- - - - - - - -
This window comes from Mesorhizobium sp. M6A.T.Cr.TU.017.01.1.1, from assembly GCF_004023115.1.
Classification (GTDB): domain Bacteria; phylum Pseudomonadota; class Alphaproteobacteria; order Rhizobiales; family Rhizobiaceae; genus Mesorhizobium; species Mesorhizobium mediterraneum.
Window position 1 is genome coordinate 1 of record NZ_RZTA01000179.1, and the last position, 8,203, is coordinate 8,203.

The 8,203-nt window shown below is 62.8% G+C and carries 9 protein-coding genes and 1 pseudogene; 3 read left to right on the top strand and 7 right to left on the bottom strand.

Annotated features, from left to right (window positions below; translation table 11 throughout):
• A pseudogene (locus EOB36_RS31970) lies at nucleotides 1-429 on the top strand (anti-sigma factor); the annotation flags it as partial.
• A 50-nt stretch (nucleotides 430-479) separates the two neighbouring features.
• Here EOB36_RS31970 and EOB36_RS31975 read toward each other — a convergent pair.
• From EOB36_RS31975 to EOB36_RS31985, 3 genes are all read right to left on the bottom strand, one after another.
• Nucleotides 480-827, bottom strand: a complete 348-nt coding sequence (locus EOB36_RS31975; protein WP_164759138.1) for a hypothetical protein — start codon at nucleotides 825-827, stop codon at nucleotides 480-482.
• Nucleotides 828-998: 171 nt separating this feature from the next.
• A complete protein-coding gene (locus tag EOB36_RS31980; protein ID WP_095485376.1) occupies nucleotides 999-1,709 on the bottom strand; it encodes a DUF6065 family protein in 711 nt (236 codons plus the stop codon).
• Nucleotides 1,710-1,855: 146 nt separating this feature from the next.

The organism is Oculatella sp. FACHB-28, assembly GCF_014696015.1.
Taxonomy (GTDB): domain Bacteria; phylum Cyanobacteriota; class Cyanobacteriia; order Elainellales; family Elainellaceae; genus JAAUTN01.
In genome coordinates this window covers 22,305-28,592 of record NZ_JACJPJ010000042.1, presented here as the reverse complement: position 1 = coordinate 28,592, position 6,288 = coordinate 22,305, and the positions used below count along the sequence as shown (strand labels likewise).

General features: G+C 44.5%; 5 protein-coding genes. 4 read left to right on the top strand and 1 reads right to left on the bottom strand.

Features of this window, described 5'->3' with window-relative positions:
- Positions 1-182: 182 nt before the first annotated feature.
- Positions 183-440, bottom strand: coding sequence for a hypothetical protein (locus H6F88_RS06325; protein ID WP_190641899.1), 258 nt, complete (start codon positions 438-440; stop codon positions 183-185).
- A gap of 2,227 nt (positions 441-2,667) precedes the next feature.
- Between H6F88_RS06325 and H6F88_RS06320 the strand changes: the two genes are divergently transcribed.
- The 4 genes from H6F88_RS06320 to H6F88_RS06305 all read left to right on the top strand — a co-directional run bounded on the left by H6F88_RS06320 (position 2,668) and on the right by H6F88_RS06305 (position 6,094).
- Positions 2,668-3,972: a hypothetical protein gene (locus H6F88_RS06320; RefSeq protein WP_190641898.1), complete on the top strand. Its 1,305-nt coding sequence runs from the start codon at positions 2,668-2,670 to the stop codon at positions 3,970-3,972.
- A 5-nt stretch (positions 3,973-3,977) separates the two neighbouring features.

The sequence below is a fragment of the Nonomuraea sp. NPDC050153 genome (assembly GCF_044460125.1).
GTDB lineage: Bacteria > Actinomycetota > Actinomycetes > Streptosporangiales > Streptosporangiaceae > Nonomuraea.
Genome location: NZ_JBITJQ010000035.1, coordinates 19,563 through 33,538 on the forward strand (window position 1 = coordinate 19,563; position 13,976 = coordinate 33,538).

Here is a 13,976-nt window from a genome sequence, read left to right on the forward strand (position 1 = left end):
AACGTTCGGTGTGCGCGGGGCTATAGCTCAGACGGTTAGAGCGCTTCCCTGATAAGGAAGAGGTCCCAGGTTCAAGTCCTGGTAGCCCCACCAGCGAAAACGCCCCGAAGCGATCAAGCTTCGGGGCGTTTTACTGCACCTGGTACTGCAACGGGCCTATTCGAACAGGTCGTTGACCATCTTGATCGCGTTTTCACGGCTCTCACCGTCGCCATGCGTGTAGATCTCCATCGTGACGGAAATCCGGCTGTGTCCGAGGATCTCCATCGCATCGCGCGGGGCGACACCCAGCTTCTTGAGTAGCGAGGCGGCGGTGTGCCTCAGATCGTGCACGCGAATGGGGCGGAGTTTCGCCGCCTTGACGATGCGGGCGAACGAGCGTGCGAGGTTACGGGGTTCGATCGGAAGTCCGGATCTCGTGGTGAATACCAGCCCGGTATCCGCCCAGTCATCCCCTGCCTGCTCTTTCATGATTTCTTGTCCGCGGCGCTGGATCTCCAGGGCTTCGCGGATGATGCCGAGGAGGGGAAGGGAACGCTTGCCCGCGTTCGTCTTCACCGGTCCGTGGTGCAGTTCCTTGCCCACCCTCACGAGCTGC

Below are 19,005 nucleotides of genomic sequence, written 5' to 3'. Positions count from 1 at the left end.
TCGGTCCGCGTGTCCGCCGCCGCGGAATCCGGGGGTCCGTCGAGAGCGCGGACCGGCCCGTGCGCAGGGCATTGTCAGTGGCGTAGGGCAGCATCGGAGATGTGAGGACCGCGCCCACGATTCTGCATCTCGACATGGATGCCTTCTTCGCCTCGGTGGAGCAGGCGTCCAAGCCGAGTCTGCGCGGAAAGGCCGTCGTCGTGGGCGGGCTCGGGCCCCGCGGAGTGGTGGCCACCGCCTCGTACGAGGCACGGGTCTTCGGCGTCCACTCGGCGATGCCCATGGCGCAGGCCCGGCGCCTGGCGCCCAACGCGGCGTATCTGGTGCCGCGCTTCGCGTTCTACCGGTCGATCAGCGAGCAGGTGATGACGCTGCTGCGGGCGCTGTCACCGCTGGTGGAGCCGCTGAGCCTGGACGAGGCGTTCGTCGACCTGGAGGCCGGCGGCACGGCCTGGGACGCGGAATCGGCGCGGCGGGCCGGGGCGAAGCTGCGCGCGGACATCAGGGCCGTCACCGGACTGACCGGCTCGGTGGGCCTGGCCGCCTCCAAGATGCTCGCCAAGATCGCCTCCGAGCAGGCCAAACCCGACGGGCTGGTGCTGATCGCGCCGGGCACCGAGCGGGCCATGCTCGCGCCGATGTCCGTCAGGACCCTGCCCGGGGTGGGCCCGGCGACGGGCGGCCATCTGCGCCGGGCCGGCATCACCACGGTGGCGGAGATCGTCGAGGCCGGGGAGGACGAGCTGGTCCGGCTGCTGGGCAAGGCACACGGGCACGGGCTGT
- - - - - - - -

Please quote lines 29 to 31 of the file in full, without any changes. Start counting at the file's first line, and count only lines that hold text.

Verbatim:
Here is a 13,976-nt window from a genome sequence, read left to right on the forward strand (position 1 = left end):
AACGTTCGGTGTGCGCGGGGCTATAGCTCAGACGGTTAGAGCGCTTCCCTGATAAGGAAGAGGTCCCAGGTTCAAGTCCTGGTAGCCCCACCAGCGAAAACGCCCCGAAGCGATCAAGCTTCGGGGCGTTTTACTGCACCTGGTACTGCAACGGGCCTATTCGAACAGGTCGTTGACCATCTTGATCGCGTTTTCACGGCTCTCACCGTCGCCATGCGTGTAGATCTCCATCGTGACGGAAATCCGGCTGTGTCCGAGGATCTCCATCGCATCGCGCGGGGCGACACCCAGCTTCTTGAGTAGCGAGGCGGCGGTGTGCCTCAGATCGTGCACGCGAATGGGGCGGAGTTTCGCCGCCTTGACGATGCGGGCGAACGAGCGTGCGAGGTTACGGGGTTCGATCGGAAGTCCGGATCTCGTGGTGAATACCAGCCCGGTATCCGCCCAGTCATCCCCTGCCTGCTCTTTCATGATTTCTTGTCCGCGGCGCTGGATCTCCAGGGCTTCGCGGATGATGCCGAGGAGGGGAAGGGAACGCTTGCCCGCGTTCGTCTTCACCGGTCCGTGGTGCAGTTCCTTGCCCACCCTCACGAGCTGC

Below are 19,005 nucleotides of genomic sequence, written 5' to 3'. Positions count from 1 at the left end.